The Players Championship: LIV Golf haunts PGA Tour as Smith sits out title defence

By Sports Desk March 08, 2023

The Floridian fairways and greens of Sawgrass are in a splendid state ahead of the Players Championship, but the same can hardly be said for professional golf as a whole.

Riven by conflict and division, the turbulence of the last year is reflected by who is absent this week. The defending champion, Cameron Smith, for starters.

A defector to LIV Golf, drawn in by a staggering signing-on fee of reportedly $100million, Smith traded his parking spot and right to practise at Sawgrass, his local course, for the Saudi bounty.

It would be difficult for anybody to turn down such riches, so rather than sit in judgement of the 29-year-old Australian it is a timely moment to look at where the sport finds itself, with the PGA Tour battling to retain talent.

Notorious LIV? Mo money, mo problems

Is the LIV tour really the black-hearted enemy to golf that some would portray it as? It obviously would say not, and its tour chiefs, headed by CEO Greg Norman, have mounted passionate defences of the splinter series that has put up huge sums to draw in many of the world's elite.

Golf can be a short-lived career for stars at the highest level, so young players may see an opportunity to make quick money and instantly set themselves up for life.

Those at the opposite end, who have made phenomenal money already but are perhaps seeing diminishing returns, have been handed opportunities to cash in on their big profiles for a late-career pay day. Look to the likes of Phil Mickelson, Sergio Garcia, Ian Poulter and Lee Westwood in this regard.

Would those in the middle be quite so tempted? The PGA Tour would hope they might show loyalty after being well served, so it will have particularly hurt to see the likes of Brooks Koepka, Dustin Johnson, Patrick Reed and Bryson DeChambeau make the leap across.

Norman has argued LIV is "unlocking potential", claiming in a News Nation interview in January that golf "has been stuck in a box for 53 years". 

Australian Norman also took criticism for declaring that "we've all made mistakes", when he defended the Saudi regime last year, responding to the killing of journalist Jamal Khashoggi.

The fact LIV is bankrolled by the Saudi Public Investment Fund (PIF) has sparked suggestions golf is being manipulated for sportswashing purposes, and those claims are not going away.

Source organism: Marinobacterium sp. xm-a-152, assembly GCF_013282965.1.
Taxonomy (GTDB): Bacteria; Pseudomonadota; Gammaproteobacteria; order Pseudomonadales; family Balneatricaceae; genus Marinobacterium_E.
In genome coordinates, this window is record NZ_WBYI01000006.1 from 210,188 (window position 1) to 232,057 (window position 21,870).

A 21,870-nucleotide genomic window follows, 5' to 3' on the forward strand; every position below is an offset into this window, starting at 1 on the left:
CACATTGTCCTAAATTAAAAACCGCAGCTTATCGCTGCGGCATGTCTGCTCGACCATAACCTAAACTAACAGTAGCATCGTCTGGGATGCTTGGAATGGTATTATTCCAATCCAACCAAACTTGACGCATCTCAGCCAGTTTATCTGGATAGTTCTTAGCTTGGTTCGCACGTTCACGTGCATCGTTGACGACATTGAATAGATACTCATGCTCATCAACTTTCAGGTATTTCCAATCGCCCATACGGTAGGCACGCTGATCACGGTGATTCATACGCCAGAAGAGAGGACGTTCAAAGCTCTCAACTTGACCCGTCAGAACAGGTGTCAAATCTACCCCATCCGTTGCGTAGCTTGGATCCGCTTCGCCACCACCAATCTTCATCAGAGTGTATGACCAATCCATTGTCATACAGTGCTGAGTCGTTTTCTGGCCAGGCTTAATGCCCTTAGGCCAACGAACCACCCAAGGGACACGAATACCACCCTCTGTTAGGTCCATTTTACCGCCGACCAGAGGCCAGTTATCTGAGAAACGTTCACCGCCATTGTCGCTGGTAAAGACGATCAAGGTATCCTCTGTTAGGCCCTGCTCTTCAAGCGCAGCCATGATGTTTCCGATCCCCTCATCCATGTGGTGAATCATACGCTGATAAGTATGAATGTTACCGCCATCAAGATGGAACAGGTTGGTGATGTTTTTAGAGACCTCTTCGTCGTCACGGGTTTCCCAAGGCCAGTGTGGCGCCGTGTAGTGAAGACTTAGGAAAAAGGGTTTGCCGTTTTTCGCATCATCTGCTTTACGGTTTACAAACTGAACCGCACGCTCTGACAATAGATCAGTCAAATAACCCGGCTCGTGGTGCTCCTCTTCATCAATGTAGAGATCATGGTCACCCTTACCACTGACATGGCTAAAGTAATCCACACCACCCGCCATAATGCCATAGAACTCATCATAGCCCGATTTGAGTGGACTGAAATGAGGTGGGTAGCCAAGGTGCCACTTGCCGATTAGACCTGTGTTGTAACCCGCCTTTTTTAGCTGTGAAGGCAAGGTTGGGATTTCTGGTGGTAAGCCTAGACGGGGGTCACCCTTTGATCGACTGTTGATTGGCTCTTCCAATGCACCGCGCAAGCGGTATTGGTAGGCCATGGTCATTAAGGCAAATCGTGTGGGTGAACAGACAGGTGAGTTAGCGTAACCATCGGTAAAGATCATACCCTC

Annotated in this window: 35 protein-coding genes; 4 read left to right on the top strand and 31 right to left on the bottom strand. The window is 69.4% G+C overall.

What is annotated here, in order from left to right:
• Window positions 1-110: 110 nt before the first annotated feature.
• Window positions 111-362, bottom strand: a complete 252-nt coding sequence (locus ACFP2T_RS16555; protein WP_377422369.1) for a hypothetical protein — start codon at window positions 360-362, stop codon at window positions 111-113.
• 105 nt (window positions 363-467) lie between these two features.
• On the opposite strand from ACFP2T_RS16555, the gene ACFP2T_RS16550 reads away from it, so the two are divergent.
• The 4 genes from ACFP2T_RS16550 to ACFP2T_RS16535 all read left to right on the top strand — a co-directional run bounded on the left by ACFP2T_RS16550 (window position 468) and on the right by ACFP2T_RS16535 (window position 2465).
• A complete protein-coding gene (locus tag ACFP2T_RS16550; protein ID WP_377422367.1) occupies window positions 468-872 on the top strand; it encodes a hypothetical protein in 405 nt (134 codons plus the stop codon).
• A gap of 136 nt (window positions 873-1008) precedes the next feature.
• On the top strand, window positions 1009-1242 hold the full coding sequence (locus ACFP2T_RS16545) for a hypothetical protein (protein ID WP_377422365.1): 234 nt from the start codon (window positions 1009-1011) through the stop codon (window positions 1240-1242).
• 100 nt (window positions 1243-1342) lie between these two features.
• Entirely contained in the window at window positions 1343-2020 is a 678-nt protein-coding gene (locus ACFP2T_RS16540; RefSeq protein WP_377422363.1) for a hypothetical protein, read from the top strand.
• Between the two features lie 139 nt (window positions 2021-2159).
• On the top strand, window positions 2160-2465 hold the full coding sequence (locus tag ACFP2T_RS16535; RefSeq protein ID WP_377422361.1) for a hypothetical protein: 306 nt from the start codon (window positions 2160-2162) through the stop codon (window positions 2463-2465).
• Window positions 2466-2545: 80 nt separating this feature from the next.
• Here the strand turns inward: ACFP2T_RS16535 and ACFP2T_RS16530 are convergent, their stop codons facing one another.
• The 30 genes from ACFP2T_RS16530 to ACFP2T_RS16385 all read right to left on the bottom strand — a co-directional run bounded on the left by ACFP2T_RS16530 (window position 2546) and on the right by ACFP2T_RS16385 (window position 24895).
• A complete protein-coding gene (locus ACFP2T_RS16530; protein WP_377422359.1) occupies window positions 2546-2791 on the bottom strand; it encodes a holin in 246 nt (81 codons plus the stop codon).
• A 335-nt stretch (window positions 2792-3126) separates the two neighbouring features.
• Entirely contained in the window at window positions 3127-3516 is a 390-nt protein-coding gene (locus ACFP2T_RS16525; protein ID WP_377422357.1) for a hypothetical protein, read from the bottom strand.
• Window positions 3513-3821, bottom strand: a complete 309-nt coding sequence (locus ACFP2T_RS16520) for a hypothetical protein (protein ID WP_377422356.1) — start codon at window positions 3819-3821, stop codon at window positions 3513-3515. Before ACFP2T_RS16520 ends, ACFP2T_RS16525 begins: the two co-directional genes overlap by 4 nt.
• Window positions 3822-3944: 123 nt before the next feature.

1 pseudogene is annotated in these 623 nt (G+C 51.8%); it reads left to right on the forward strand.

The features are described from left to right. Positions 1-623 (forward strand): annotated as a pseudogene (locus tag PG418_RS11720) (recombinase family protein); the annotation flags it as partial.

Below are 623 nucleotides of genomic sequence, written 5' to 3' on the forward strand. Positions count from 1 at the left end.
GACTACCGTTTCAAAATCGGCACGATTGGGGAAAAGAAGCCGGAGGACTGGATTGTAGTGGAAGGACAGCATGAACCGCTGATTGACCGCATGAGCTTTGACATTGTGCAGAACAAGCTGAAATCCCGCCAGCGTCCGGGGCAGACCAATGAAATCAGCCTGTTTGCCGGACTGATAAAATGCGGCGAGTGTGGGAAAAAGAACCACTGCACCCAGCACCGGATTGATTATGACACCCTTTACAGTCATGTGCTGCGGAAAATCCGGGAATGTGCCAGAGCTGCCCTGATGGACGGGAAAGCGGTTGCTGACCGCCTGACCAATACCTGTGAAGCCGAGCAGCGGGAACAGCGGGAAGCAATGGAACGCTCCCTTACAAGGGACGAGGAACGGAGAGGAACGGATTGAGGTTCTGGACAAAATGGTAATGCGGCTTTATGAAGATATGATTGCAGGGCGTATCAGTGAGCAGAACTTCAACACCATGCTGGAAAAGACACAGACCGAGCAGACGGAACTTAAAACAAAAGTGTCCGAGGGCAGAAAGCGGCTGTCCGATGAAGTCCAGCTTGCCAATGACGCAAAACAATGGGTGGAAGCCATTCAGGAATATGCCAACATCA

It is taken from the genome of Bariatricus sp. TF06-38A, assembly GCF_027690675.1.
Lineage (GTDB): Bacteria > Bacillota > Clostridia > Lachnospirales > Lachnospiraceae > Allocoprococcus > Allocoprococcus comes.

How has the PGA Tour responded?

When the weapon in a fight is money, you have to find more of it to keep the troops happy.

The PGA Tour has hiked up prize funds at eight key events this season. Among these is The Players, where it has leapt from $20m last year to a $25m purse this week.

That announcement came last June. As recently as last week, though, the PGA Tour confirmed it would introduce designated events with limited fields and no cuts from 2024, in what it hopes is a compelling move to fend off more LIV defections.

Tour commissioner Jay Monahan described the eight 'no-cut' events for 2024 as "can't-miss tournaments", with players able to earn places through the regular tour season.

LIV Golf reacted to the announcement by stating on Twitter: "Imitation is the greatest form of flattery. Congratulations PGA Tour. Welcome to the future."

The PGA Tour insists there are striking differences, with the opportunity for players to earn spots through year-round competition, rather than being guaranteed a place week-in, week-out.

Tiger Woods has spoken of this being a "very turbulent" period for golf, but he remains committed to the PGA Tour, with the 47-year-old American said to have turned down an offer of around $700m to $800m.

Rory McIlroy is firmly opposed to LIV taking over, too, and the PGA Tour has kept a host of household names – the likes of Jon Rahm, Scottie Scheffler, Xander Schauffele and Patrick Cantlay – while others have slipped away.

Looking at the no-cut events, McIlroy has said major sponsors "want a guarantee that the stars are there", and blue-chip investment will be essential if the PGA Tour is to keep raising prize pots.

"If that's what needs to happen, then that's what happens," the Northern Irishman added.